In the search results, you'll notice that there is two results: 0x28FEF8 and 0x5C7CF8. It is not uncommon to have more than one result, but in this example we're going to ignore the first result as we know the second is the correct one. Why is it correct? Pretend we investigated the first and found it to be inconsistent; the real reason is that 0x5C7CF8 is awfully close to the zone's address that is displayed on the top line in the program, and we know that something in zone points to our character (again, see the first diagram).

So how close is 0x5C7CF8 (our found address) to 0x5C78F8 (our zone address displayed by the program)? If you subtract them, you get 0x400... which just so happens to be the exactly what we expected from the first diagram! I bet we'll be seeing these two numbers again soon.

Add the address (0x5C7CF8 in our example) to the bottom list by selecting it and using the red arrow at the bottom-right of the search list. It is displayed in black because it is non-static, which means we need to find a pointer to it. That means we start the whole process over with the only real difference being that we're using our new address instead.
We checked the address for what accesses it,
Notice it uses offset 0x400,
Plugged the next address given by our Extra Info window into the search,
and end up with a static (green) address! We have all the information we need now.

0x419008 points to zone. zone + 0x400 points to player. player + 0xC is the address of the player's HP.
Try adding a pointer manually with the static (green) address you found, the zone offset, and then the HP offset.
If pZone was not a static (green) pointer, that would mean that there is another level to look for, and so we would instead continue to reiterate over these steps until we find the root address.
Attachments
ptrexample.zip

beastmanjoe
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### Re: [Tutorial]Pointers and offsets part 2 - Double pointers (CE)

Hey there, first off thanks for the tutorial, I found it very helpful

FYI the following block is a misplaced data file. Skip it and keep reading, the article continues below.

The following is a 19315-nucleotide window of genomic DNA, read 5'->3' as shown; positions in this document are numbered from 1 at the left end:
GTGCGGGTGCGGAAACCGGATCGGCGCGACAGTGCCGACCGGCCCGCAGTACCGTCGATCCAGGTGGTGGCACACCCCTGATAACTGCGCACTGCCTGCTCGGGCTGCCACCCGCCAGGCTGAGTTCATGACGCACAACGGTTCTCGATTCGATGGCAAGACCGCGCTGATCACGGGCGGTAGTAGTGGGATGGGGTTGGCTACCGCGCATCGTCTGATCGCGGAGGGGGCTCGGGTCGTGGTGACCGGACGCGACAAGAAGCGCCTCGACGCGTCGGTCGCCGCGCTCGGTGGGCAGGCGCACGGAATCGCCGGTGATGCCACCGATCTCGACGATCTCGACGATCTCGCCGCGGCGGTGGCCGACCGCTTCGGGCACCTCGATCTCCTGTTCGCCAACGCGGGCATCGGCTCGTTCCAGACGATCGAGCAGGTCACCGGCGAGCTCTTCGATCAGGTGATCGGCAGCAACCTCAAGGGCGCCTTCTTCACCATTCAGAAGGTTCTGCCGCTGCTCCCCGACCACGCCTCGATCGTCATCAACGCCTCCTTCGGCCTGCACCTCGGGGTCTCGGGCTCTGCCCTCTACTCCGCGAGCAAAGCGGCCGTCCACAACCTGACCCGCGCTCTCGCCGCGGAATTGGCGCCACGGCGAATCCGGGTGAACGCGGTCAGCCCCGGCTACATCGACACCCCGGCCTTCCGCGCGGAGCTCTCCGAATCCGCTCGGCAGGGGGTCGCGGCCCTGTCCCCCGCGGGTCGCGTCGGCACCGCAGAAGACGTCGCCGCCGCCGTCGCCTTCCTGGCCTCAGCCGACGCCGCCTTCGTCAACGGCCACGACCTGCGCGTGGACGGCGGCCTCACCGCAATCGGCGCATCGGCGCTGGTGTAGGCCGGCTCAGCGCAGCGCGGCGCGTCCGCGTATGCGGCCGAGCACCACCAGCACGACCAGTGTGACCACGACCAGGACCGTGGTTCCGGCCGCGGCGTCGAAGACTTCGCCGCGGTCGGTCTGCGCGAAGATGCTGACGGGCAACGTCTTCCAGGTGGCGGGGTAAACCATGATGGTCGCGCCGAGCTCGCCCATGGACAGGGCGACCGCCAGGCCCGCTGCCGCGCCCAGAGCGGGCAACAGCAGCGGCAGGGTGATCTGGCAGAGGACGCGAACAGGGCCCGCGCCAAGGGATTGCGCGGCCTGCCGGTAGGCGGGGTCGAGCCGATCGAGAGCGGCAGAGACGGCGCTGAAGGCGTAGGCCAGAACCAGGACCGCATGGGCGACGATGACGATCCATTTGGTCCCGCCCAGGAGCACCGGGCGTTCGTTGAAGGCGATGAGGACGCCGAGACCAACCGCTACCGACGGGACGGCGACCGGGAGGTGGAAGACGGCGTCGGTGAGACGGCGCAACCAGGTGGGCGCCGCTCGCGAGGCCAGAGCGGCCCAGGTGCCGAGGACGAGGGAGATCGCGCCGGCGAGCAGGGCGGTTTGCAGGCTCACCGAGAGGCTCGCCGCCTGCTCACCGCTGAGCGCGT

I am running into a problem though after finding values and their pointers and the pointers to the pointers I'm eventually given a green address in CE

Copy pasting the green address in CE gives me game.ddl+46d8 for example, however upon loading a new level all the old values are cleaned up as garbage and new pointers are used

To recap I'm:

Finding opcodes for the address + offset
Next I'm finding out what accesses that address and here's where maybe I'm getting lost

With CE 6.7 it asks if you want opcodes that are accessing the pointer or the pointer's address

Finding opcodes that access the pointer I get a new hexcode to search but there's no offset
Searching it I get two addresses, one green, one non-green

These values work for a little bit, but eventually they stop working -- any ideas on what I'm doing?
I know lots of people talk about tools like pointerscan and things like that, should I be using that? How can I use that?

Thanks!

Posts: 4862
Joined: Sat Jan 05, 2008 4:21 pm

### Re: [Tutorial]Pointers and offsets part 2 - Double pointers (CE)

So you've gotten to a green (static) address, but the pointer chain breaks after loading a new level?

When you then reapply the same method from the start, do you then return back to the same green/static address, or is it different every time? Have you perhaps checked to see if anything is pointing at the static address?

andreoel
Posts: 3
Joined: Sat Aug 04, 2018 6:39 am

### Re: [Tutorial]Pointers and offsets part 2 - Double pointers (CE)

I did what you said in the post, but it seems the CE always give me the same address everytime i scan hex first address. I tried different pointers, but it always the same address that appears. I always found the green address tho. Help me please?

Oh yeah, the value wont change.. when i freeze and change it to 500, it will go back to 63.. ( it would blink from 63 to 500 to 63 so on, but the real output in game was 63)

Game : seal online

Gameguard : nProtect
Last edited by andreoel on Sat Aug 04, 2018 1:48 pm, edited 1 time in total.

Posts: 4862
Joined: Sat Jan 05, 2008 4:21 pm